Let’s Talk about Chinese Food: Regional Differences
Post by Eva

In one of our previous posts we’ve briefly discussed the main characteristics of Chinese cuisine, but in today’s post we shall venture even further. There are four, five, eight or even twelve schools of Chinese cuisine (depending on who you ask, really); for the sake of brevity we’ll tackle just four: they are Beijing, Sichuan, Shanghai and Guangdong (Cantonese) schools.

Beijing is the land of buns: steamed buns or baozi 包子 BāoZi, dumplings, or 饺子 JiǎoZi; and the folded buns served with the Beijing duck, among others. Beijing duck, 北京烤鸭 BěiJīn KǎoYā, is one of the most famous Chinese dishes (at least to the foreigner’s eye). It is a duck marinated in oil, sauce and molasses, roasted and resulting in delicious (though, very fatty) crispness. To enjoy this roasted delicacy the way you’re supposed to, follow these steps: take a slice of Beijing duck, some sautéed onions, ginger, peppers, bean sprouts and bamboo, dip it in the hoisin sauce (sweet/spicy sauce made of soybeans) and put it in the bun (it can be a wrap instead). Yum!


Moving on to Sichuan (southwest of China) with its red-hot-chili-peppers-galore mindset. Hot and tingly, this food will make you cry for more. And for the lovers of sour taste: amongst popular dishes are sour (and spicy)  noodles (担担面 DànDànMiàn), sour pickles (泡菜 (PàoCài) and sour’n’spicy soup (酸辣汤 SuānLàTāng). Another of the more recognized representatives of this cuisine must be (beloved by foreigners worldwide) the spicy diced chicken 宫保鸡丁 GōngBǎo JīDīng.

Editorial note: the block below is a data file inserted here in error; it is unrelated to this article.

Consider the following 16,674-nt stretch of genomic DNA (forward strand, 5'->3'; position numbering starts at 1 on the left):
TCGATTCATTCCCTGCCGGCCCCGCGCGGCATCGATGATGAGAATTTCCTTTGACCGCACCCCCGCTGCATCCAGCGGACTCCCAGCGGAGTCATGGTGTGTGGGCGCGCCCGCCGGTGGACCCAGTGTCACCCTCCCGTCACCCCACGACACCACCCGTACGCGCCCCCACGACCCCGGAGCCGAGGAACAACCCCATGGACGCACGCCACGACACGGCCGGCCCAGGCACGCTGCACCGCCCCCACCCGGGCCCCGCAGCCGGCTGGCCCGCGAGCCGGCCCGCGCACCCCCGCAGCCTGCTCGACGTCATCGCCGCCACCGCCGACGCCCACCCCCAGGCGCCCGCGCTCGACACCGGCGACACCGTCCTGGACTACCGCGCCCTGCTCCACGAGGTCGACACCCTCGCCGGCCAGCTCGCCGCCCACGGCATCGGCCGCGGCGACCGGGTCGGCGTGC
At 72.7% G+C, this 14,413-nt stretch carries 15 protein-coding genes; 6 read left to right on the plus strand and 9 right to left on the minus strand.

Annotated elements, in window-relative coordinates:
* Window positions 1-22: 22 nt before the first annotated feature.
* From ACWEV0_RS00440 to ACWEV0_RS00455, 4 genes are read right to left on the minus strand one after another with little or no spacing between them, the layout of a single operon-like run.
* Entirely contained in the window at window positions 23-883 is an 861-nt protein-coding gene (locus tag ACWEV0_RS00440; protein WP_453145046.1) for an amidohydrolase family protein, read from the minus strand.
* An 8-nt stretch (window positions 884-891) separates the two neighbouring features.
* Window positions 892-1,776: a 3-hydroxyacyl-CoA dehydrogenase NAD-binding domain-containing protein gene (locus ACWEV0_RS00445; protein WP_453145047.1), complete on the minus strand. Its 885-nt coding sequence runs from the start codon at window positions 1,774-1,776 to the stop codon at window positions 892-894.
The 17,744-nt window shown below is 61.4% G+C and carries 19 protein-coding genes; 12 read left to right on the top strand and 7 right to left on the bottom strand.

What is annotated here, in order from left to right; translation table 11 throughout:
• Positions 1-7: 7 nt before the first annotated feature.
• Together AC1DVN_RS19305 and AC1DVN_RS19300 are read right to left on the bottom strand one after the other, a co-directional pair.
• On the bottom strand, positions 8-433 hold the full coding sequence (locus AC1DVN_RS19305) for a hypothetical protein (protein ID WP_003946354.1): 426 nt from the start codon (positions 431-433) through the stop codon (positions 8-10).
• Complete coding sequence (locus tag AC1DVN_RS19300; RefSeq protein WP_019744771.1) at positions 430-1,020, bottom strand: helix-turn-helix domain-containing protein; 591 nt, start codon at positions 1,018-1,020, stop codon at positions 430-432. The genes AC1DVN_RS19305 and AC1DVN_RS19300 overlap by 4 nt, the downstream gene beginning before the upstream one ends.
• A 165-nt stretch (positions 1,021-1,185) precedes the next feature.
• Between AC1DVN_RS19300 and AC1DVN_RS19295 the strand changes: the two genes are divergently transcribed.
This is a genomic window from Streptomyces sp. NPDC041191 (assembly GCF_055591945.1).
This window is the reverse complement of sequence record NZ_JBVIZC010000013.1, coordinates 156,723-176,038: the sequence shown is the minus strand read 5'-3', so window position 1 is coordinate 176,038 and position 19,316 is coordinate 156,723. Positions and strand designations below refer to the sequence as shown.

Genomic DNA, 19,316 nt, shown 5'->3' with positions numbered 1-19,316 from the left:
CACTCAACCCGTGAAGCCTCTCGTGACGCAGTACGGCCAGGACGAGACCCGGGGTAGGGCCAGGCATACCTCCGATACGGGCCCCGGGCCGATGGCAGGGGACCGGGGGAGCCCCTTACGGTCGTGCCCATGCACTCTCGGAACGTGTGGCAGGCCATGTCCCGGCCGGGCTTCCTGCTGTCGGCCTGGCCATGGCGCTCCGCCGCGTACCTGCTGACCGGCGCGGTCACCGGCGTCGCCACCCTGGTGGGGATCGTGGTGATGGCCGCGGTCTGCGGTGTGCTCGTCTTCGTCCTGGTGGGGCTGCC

Shanghai cuisine, along with its neighbors Zhejiang and Jiangsu features a wide variety of fish, crabs, shrimps and prawns (you know, because we are close to the sea now). And if you’re craving buns, save your trip to Beijing for a warmer weather, instead try some of the Shanghai steamed buns 小笼包 XiǎoLóngBāo – soft-skinned meat buns filled with soup (beware when eating – it’s wicked hot).

Cantonese cuisine perhaps enjoys the highest status among all cuisines in China and is famous for its delicacies such as frogs, turtles, wild ducks, snakes, eels and sparrows. Although not all of this sounds mouth-watering, this cuisine is also famous for the world-renown snacks called dim sum, spring rolls and its roasted pork – though if you’re looking for the most famous roasted pork recipe, you should turn to the province of Hunan and look for 红烧肉 Hóng Shāo Ròu  or soy-braised pork, reputably, the favorite dish of chairman Mao.

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